Restricting the population of interest to primary care (or equivalent) populations limited the number of studies we could include. Asthma may be diagnosed in both primary and secondary care, and current guidelines present diagnostic algorithms irrespective of clinical setting.5,6,7 However, the diagnostic value of symptoms, signs and tests vary depending on the setting in which they are used,31 and the general approach to making a diagnosis differs, as secondary care tend to see referred patients.13 As most diagnoses occur in non-specialist settings,4 we opted to focus on clinical prediction models derived from primary care participants. The degree to which study participants presented with undifferentiated symptoms was unclear in some studies. We sought additional information about the country of origin and made decisions based on team discussion to mitigate this uncertainty.
National and international guidelines are consistent in their advice to build up evidence to support a diagnosis of asthma based on history, examination, investigations and when necessary, a monitored trial of treatment.5,6,7 The Global Initiative for Asthma describes a characteristic pattern of symptoms (wheezing, shortness of breath, cough, chest tightness varying over time and in intensity) as indicative of asthma.7 Our included clinical prediction models endorse wheeze and symptom variability as potentially valuable predictors; however, cough and breathlessness were inconsistently associated with asthma. This inconsistency may in part have arisen from the different ways in which predictors were defined. For example, participants were asked about coughs that were variously ‘paroxysmal’, ‘nocturnal’, ‘daytime’, ‘often’ in the different studies limiting the comparison between prediction models and preventing meta-analysis. Additionally, patients and parents understand and describe symptoms differently from clinicians (and researchers),32 and future studies should choose reliable terms when phrasing questions about symptoms.33
Another reason for the inconsistent association between predictors and asthma observed in the included studies may be the imperfect nature of the outcome measure (reference standard) available for asthma. There is no universally accepted method to deal with an imperfect reference standard.34 Subsequently, in asthma diagnostic research it is not uncommon for different reference standards to be used between studies. For instance, in a systematic review reporting the accuracy of FeNO for asthma diagnosis, included studies were found to have substantial heterogeneity in the reference standards used.35 In this review, four studies used methacholine bronchial provocation, considered to be the best available reference standard for asthma, though it is known to be better at ruling out, rather than ruling in the diagnosis.36 The remaining studies used clinician judgement to classify those with/without asthma, a valid solution in the face of an imperfect reference standard,34 but highly dependent on the performance, consistency and agreement of the clinicians. Understanding that the performance of a prediction model for asthma diagnosis depends so heavily on the outcome measure chosen, future studies should consider recommendations to move away from the umbrella term ‘asthma’, instead focussing on identifying ‘treatable traits’ as failure to recognise asthma as an aggregate diagnosis is likely to limit any improvement in diagnostic accuracy gained from a clinical prediction model.4,37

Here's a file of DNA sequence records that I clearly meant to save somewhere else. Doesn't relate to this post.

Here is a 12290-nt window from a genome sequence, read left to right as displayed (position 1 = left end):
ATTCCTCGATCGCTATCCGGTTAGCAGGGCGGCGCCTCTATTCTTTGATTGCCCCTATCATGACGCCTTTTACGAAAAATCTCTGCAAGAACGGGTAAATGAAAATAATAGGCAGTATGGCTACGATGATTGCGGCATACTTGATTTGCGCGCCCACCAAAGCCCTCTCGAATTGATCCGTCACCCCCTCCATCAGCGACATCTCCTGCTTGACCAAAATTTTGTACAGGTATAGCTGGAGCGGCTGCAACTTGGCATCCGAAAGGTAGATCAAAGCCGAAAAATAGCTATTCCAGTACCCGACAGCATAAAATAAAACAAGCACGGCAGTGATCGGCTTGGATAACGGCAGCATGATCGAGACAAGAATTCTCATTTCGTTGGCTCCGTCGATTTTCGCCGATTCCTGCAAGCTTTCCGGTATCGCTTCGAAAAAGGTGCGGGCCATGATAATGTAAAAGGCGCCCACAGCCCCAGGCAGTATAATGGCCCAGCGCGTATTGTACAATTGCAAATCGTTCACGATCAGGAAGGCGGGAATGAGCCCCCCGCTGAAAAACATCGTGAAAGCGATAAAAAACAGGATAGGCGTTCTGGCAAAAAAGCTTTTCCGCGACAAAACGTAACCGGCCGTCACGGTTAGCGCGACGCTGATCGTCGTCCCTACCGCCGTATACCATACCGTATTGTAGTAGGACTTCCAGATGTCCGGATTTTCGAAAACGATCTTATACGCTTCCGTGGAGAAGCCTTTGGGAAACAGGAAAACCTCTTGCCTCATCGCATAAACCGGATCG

This review highlights the paucity of current evidence to inform diagnostic algorithms. A validated clinical prediction model for asthma diagnosis could help healthcare professionals improve the accuracy of a diagnosis by guiding decision-making and reducing variability between clinicians. That only two studies considered diagnostic tests as candidate predictors was disappointing given the potential for prediction models to combine information from a clinical history, physical examination and tests. Failure to confirm the presence of asthma with objective tests has been implicated in the widespread misdiagnosis.1 So, on a practical level, a validated prediction model that guides a clinician in the questions to ask, and the test(s) required to confirm or refute an asthma diagnosis, is likely to be most useful.
Future attempts at model derivation for asthma diagnosis should be informed by recognised standards such as the Transparent Reporting of a multivariable prediction model for Individual Prognosis Or Diagnosis (TRIPOD).38 Prediction models should undergo internal and external validation and report model performance using calibration and discrimination measures.39 In this review, none of the included studies reported model calibration. Model validation was completed by only two studies, a finding that matches the wider literature.40 Finally, strategies to implement the validated model in routine clinical practice need to be developed, piloted and evaluated,41 to assess impact on clinical outcomes.40
In conclusion, existing clinical prediction models to support clinicians in making a diagnosis of asthma in primary care are at high risk of bias and thus of limited clinical value. Wheeze, symptom variability and the presence of other allergic disease were associated with asthma diagnosis. Informed by this review, future studies should address the limitations identified and follow established methods to derive and validate a prediction model of value to clinicians. Establishing a data-driven approach to asthma diagnosis could resolve current discrepancies in guidelines and enable the unacceptable level of asthma misdiagnosis to be reduced.
The systematic review was registered with PROSPERO (CRD42018078418). Detailed methods were described in the published protocol,42 with salient points presented here. We followed the CHARMS39 and Preferred Reporting Items for Systematic Review and Meta-Analysis (PRISMA).43
Study eligibility criteria
Children or adults presenting with symptoms suggestive of asthma in primary care.
Any clinical prediction model designed to aid the diagnostic decision-making of a healthcare professional during the assessment of an individual with symptoms suggestive of asthma.